Anyways, there is the idea for a simple balanced valve, with minimum parts, that is relatively easy to machine.... By putting this out in the public domain, I hope to encourage others with the skills and equipment to jump on the train and let's get these balanced valves out of the station, and roaring down the track, into the mainstream of PCP airgunning….


You could fit a new poppet into the ss valve and plug the jet hole . And use only one oring on it like you have in the drawing

Yes, that is quite possible.... You would have to make sure that the front jet hole was sealed 100%, as any leak there would escape out the barrel.... If the idea works as it should, that would be an easy retrofit, and prove if it is the front O-ring "wedging" that is causing the stiction.... You might need to increase the clearance between the rear portion of the poppet and the thimble to allow the HPA to pass through easily.... The poppets are vented differently, of course....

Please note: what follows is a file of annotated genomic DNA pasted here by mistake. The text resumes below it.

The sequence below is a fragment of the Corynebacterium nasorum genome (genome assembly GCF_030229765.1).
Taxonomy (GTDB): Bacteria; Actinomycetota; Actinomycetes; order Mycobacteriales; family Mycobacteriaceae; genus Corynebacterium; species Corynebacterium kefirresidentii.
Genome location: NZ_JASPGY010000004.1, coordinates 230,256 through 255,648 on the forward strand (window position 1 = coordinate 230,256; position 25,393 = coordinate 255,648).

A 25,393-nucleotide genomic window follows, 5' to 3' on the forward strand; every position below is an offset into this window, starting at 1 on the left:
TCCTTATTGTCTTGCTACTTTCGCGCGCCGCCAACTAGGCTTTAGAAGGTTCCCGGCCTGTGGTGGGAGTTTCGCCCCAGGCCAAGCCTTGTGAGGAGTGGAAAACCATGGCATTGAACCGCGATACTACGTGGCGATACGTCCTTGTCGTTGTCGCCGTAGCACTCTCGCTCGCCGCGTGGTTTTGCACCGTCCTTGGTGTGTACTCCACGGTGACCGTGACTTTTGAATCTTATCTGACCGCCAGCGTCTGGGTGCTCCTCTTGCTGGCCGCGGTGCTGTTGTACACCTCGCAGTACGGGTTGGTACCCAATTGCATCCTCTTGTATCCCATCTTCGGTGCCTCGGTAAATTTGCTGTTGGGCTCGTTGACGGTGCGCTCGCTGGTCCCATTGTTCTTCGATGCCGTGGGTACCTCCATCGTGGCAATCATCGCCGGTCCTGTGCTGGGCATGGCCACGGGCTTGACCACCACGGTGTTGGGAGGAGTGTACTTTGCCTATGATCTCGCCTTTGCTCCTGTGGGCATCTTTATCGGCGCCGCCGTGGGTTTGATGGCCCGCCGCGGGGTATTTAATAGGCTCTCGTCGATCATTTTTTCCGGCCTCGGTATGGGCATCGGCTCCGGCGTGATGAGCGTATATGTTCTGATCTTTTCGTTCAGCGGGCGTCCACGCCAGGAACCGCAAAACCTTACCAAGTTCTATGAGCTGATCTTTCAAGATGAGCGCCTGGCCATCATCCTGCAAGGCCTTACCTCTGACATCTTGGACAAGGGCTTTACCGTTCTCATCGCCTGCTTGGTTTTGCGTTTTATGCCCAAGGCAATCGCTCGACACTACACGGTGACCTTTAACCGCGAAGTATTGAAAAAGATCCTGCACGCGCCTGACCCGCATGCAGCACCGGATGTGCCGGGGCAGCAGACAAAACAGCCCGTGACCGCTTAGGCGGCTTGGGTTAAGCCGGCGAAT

The wedging like your saying would definitely cause stiction and this way might just get around that

Yeah, I was trying to figure out the "stiction" problem, and that is what I came up with.... O-rings migrate under pressure to the corner where the air is trying to escape.... in this case the outer, low pressure corner of the gland.... That means forward on the rear O-ring and towards the rear on the front one on a SS Valve.... The movement of the poppet on firing would tend to increase that wedging effect on the front O-ring, possibly causing the stiction problem on the first shot, until it cycles and recenters in the gland for subsequent shots.... Once you are shooting, the pressure fluctuation in the center balance chamber, and the movement of the poppet on firing, would tend to keep both O-rings moving around in the glands.... until the next time you let the gun sit for a while.... Just my thoughts on the matter....   ;)